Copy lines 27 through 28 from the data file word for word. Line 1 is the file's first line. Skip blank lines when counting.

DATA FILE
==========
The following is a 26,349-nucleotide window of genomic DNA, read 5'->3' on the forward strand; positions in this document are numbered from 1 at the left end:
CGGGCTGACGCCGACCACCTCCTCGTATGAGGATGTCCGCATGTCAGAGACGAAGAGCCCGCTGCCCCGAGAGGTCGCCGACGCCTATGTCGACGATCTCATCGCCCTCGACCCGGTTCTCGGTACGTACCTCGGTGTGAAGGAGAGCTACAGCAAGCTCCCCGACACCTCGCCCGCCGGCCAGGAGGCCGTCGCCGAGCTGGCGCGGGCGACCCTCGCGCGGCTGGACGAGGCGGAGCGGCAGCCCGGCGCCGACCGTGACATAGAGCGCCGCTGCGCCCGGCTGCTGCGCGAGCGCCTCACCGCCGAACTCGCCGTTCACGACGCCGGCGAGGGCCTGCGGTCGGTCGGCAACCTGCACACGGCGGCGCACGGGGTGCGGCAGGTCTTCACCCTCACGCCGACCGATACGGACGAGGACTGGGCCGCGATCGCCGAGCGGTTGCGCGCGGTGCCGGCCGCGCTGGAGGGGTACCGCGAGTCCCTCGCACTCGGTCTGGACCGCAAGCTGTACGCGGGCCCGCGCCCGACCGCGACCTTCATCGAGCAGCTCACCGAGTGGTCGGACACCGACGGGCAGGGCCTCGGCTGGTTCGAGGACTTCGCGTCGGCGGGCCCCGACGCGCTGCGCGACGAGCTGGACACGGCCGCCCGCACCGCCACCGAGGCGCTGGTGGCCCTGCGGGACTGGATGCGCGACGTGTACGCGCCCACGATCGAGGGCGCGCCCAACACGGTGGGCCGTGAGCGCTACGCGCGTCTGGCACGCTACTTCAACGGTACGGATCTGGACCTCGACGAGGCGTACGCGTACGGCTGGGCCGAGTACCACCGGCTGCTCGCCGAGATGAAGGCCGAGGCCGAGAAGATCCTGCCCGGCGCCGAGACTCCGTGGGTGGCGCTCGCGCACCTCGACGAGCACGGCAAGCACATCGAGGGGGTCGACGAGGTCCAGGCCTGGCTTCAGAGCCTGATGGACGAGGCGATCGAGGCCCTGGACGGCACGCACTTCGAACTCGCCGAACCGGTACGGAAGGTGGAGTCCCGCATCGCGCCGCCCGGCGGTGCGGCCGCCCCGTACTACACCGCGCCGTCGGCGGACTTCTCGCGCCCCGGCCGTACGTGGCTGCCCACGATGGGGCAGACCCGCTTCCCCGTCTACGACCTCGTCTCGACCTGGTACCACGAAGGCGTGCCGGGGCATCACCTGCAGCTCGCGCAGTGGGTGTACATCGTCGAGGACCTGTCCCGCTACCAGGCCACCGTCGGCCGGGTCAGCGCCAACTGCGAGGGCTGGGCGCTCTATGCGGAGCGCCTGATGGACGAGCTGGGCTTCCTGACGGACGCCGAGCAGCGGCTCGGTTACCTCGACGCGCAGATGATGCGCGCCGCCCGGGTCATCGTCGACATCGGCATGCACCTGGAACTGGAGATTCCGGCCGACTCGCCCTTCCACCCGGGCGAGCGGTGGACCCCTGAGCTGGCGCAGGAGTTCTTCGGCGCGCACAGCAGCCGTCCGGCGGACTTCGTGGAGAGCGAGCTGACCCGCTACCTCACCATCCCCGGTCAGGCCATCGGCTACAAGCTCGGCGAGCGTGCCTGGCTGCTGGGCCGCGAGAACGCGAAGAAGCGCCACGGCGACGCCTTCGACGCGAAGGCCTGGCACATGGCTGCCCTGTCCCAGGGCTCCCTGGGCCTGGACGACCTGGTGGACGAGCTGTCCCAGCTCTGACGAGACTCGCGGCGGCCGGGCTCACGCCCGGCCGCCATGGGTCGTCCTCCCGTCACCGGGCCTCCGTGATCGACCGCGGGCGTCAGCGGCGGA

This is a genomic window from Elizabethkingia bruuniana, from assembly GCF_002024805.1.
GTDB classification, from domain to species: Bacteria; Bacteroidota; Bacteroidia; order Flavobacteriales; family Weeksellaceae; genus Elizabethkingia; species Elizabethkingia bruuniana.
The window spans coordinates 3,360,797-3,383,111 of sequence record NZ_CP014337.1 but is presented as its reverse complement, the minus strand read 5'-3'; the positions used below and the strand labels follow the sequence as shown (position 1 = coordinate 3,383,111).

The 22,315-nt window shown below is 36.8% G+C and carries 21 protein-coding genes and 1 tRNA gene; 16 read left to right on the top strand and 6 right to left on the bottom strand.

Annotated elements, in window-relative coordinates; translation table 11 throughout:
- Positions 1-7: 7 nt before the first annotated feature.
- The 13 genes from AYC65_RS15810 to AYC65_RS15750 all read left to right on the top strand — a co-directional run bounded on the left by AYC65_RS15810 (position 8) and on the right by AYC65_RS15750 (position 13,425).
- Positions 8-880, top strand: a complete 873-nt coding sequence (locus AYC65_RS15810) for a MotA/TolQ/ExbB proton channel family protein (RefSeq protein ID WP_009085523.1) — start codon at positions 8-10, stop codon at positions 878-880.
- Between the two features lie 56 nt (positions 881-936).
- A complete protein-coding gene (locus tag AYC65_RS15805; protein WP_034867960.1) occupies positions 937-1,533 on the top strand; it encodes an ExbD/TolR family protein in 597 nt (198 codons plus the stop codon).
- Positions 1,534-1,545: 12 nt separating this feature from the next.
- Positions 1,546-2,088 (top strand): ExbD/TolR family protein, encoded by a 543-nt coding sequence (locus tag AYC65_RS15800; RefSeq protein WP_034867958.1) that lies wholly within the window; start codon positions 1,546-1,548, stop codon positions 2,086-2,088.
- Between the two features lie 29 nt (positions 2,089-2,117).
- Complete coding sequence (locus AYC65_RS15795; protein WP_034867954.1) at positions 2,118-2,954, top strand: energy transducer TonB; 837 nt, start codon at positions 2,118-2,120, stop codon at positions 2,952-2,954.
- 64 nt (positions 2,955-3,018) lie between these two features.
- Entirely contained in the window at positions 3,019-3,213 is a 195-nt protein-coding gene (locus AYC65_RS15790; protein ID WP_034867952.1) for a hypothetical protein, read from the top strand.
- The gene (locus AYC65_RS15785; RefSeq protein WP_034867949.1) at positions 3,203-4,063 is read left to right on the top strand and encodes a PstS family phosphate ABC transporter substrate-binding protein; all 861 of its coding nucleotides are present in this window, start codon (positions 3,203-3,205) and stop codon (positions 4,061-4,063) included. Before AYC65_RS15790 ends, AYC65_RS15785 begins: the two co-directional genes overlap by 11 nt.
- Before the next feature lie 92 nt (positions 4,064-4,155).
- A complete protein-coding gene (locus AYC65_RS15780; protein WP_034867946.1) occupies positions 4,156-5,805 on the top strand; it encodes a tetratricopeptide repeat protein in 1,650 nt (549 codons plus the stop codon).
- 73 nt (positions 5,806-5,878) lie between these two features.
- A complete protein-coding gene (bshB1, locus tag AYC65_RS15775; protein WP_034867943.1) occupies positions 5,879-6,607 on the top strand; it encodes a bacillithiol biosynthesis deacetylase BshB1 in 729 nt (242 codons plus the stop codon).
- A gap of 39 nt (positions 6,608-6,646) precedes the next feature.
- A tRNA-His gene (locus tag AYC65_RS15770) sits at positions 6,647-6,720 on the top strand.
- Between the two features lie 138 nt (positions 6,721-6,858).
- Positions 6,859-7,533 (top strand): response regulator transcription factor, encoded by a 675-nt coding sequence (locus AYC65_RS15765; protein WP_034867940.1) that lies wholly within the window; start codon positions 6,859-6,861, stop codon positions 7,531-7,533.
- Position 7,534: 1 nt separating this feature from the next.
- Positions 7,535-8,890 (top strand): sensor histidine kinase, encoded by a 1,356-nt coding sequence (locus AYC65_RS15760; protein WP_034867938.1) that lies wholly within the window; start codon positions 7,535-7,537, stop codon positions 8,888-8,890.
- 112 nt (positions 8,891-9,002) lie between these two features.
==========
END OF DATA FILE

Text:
- Positions 6,859-7,533 (top strand): response regulator transcription factor, encoded by a 675-nt coding sequence (locus AYC65_RS15765; protein WP_034867940.1) that lies wholly within the window; start codon positions 6,859-6,861, stop codon positions 7,531-7,533.
- Position 7,534: 1 nt separating this feature from the next.